Smart reflectors are ideal for watching the outside of your home at night. When the Eufy Floodlight ($ 179.99) detects motion events, illuminates your property with bright LEDs and records 1080p footage. And unlike most competition, it saves that video in local storage rather than in the cloud. That being said, you can't control the lights with your voice and it doesn't work with many third party platforms. If you want a projector that works with HomeKit and many other smart devices, the more expensive Arlo Pro 3 Floodlight ($ 249.99) is a better option and the choice of editors for state-of-the-art outdoor security cameras. If you don't care about voice commands, the much more affordable Wyze Cam Floodlight ($ 84.99) is another winner.
The Eufy Floodlight uses a weatherproof white IP65 case that measures 9.0 by 11.0 by 7.0 inches (HWD). Both the Wyze Cam Floodlight and the Ezviz LC1C Smart Floodlight Camera have the same waterproof rating.
Two square LEDs stand on the adjustable arms of the device. The lamps are adjustable, extinguish 2,500 lumens each and have a white temperature of 5,000K. Three wires (neutral, hot and ground) come out from behind for power supply. For comparison, the Arlo Pro 3 Floodlight uses 3,000-lumen brighter bulbs.
An adjustable arm just below the lamps supports the whole room. The case houses a 1080p camera that allows a 130-degree vertical field of view and uses infrared LEDs for black-and-white night vision. When you turn on the projectors or if a sufficient amount of ambient light is available, the camera will switch to color vision at night. The assembly also contains a passive infrared motion sensor (PIR); a speaker and a microphone; and an LED indicator. The LED flashes white when the camera detects motion or records an event; remains solid white when in idle but working mode; and flashes red quickly when something triggers the alarm. A 2.4 GHz Wi-Fi radio for connecting to the home network and a 100 dB siren complete the components of the ensemble.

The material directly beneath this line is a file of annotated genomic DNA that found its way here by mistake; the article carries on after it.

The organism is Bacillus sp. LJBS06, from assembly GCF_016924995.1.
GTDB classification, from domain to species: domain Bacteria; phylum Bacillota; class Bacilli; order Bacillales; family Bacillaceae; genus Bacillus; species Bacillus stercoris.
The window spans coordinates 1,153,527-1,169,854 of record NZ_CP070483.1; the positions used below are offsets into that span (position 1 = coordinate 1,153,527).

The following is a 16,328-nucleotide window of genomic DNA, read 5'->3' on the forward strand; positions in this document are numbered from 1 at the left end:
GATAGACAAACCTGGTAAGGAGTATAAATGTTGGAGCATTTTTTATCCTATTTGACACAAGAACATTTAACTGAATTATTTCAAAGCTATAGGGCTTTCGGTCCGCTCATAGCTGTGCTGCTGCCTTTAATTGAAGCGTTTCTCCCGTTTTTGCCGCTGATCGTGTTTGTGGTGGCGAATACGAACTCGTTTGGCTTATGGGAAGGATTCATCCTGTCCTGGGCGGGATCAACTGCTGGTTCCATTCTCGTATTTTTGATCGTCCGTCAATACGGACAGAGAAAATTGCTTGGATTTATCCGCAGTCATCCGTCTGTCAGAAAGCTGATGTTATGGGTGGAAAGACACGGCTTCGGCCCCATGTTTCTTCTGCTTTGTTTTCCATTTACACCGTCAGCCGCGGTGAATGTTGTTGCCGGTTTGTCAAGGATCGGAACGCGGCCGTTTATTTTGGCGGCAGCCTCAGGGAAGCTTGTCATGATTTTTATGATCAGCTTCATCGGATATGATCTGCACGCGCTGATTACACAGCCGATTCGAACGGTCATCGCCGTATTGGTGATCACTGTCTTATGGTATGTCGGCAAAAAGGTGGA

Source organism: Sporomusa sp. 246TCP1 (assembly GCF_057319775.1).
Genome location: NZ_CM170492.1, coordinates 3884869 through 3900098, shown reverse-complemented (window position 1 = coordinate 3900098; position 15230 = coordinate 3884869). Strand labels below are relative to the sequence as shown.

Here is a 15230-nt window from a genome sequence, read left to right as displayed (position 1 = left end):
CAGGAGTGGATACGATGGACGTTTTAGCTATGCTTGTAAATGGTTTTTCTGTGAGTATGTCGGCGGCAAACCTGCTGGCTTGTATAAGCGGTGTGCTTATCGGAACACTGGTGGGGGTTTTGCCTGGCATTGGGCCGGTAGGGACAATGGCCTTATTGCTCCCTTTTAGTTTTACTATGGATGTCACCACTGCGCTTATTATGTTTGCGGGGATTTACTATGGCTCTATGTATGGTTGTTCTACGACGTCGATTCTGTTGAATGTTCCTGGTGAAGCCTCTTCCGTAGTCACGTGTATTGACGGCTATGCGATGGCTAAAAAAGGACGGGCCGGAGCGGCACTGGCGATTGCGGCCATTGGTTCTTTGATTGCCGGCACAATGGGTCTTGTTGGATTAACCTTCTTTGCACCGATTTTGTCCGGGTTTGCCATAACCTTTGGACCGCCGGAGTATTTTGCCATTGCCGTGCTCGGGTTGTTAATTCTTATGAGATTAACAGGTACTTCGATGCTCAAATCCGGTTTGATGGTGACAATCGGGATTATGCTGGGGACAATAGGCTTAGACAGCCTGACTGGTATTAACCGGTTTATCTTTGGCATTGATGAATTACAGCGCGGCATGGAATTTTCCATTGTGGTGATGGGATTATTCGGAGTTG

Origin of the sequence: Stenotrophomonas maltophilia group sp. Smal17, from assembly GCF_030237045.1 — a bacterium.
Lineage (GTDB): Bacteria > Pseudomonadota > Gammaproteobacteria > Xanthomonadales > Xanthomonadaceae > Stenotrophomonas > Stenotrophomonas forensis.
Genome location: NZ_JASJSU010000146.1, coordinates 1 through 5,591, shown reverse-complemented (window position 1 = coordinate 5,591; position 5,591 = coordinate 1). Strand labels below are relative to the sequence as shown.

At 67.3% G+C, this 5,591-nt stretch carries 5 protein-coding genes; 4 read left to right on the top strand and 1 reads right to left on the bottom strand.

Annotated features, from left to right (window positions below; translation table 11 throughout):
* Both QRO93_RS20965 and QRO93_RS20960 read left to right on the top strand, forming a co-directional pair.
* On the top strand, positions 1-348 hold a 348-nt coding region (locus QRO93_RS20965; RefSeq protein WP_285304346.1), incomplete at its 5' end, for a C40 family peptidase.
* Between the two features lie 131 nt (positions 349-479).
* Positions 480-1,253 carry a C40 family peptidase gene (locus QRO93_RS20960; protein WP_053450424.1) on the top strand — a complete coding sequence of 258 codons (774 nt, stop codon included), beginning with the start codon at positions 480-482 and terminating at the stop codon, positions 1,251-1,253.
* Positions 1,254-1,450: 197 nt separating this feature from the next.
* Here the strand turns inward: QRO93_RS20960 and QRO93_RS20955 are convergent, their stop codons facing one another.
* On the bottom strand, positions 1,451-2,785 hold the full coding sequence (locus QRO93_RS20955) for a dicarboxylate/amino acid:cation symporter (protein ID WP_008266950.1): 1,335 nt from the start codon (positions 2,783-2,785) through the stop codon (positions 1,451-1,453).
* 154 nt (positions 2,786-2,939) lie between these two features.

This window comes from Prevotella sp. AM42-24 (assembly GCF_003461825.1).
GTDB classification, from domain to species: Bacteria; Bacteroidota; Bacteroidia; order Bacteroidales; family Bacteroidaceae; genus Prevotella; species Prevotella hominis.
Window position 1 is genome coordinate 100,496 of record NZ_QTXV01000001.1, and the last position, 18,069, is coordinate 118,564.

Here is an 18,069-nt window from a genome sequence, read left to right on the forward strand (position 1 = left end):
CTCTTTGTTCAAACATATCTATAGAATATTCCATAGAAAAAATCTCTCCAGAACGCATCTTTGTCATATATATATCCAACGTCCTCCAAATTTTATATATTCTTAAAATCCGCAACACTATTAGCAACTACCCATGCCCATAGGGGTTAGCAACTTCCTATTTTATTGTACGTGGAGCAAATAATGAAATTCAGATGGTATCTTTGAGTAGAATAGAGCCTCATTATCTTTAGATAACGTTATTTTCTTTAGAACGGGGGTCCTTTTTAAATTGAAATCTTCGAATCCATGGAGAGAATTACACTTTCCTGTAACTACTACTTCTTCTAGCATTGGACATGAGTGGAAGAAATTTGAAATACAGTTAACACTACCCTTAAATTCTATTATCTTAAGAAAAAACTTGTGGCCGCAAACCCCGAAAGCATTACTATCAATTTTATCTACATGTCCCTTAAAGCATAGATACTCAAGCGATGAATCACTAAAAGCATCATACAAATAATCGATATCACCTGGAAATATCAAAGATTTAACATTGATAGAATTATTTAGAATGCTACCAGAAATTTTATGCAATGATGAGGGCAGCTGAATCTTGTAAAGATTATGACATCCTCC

When the Floodlight Camera detects motion, it records a video and sends a push alert. It even uses pre-buffer technology to capture the three seconds of activity that precede the event. It's based on 4GB of eMMC memory and can store up to 14 days of videos (based on a daily average of 30 one-minute clips), but you can't expand storage on your own. However, if you subscribe to the $ 2.99 Eufy basic plan per month, you can keep up to 30 days of storage for one device. The $ 9.99 Plus per month plan allows you to store up to 30 days of recordings for up to 10 devices.
Eufy Floodlight works with Alexa voice commands and routines and Google Assistant, and you can project videos on an Amazon Echo Show or Google Hub device. But it doesn't support the Apple HomeKit platform or IFTTT integrations, it doesn't integrate with other Eufy devices, and you can't control your voice projectors as much as you can with Google Nest Cam With Floodlight.
Floodlight Cam uses the same Eufy mobile app (available for Android and iOS) as other Eufy devices. Appears on the Devices screen in a panel that displays the last captured image.
Touch the play arrow to launch a live stream from the camera, and rotate the phone to view it in full screen mode. Below the video panel are buttons for turning lights on and off, as well as for manually recording videos, capturing a snapshot, initiating a two-way conversation, and turning off the sound. Touching the icon with the three bars in the lower right corner allows you to access event logs; turn night vision on or off, turn on the siren, and go to the Camera settings menu. The Setup menu is where you turn the camera and the spotlight on or off; configure motion and recording length settings. check the internal storage capacity of the camera and set an alert tone. Here, you can also change Wi-Fi settings, set up a lighting program, adjust the brightness of the spotlight, and set the audio and siren settings.